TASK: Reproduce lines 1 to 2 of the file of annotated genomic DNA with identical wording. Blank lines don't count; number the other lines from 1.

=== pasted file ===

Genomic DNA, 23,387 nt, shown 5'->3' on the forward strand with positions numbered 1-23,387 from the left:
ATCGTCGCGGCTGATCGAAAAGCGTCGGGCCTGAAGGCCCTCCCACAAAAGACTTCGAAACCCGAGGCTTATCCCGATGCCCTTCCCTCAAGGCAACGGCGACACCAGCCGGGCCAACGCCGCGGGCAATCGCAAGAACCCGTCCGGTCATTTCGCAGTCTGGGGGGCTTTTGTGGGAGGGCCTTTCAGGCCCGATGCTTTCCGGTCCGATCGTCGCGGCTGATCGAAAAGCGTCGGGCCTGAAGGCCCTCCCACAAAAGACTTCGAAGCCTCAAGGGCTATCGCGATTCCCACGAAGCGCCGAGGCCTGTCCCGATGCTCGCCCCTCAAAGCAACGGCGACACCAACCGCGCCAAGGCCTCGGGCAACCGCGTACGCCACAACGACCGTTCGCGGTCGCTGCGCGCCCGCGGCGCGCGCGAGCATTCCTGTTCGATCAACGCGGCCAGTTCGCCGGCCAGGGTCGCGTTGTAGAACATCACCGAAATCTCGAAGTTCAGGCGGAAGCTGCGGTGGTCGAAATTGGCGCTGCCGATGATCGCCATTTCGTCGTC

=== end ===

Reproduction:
Genomic DNA, 23,387 nt, shown 5'->3' on the forward strand with positions numbered 1-23,387 from the left:
ATCGTCGCGGCTGATCGAAAAGCGTCGGGCCTGAAGGCCCTCCCACAAAAGACTTCGAAACCCGAGGCTTATCCCGATGCCCTTCCCTCAAGGCAACGGCGACACCAGCCGGGCCAACGCCGCGGGCAATCGCAAGAACCCGTCCGGTCATTTCGCAGTCTGGGGGGCTTTTGTGGGAGGGCCTTTCAGGCCCGATGCTTTCCGGTCCGATCGTCGCGGCTGATCGAAAAGCGTCGGGCCTGAAGGCCCTCCCACAAAAGACTTCGAAGCCTCAAGGGCTATCGCGATTCCCACGAAGCGCCGAGGCCTGTCCCGATGCTCGCCCCTCAAAGCAACGGCGACACCAACCGCGCCAAGGCCTCGGGCAACCGCGTACGCCACAACGACCGTTCGCGGTCGCTGCGCGCCCGCGGCGCGCGCGAGCATTCCTGTTCGATCAACGCGGCCAGTTCGCCGGCCAGGGTCGCGTTGTAGAACATCACCGAAATCTCGAAGTTCAGGCGGAAGCTGCGGTGGTCGAAATTGGCGCTGCCGATGATCGCCATTTCGTCGTC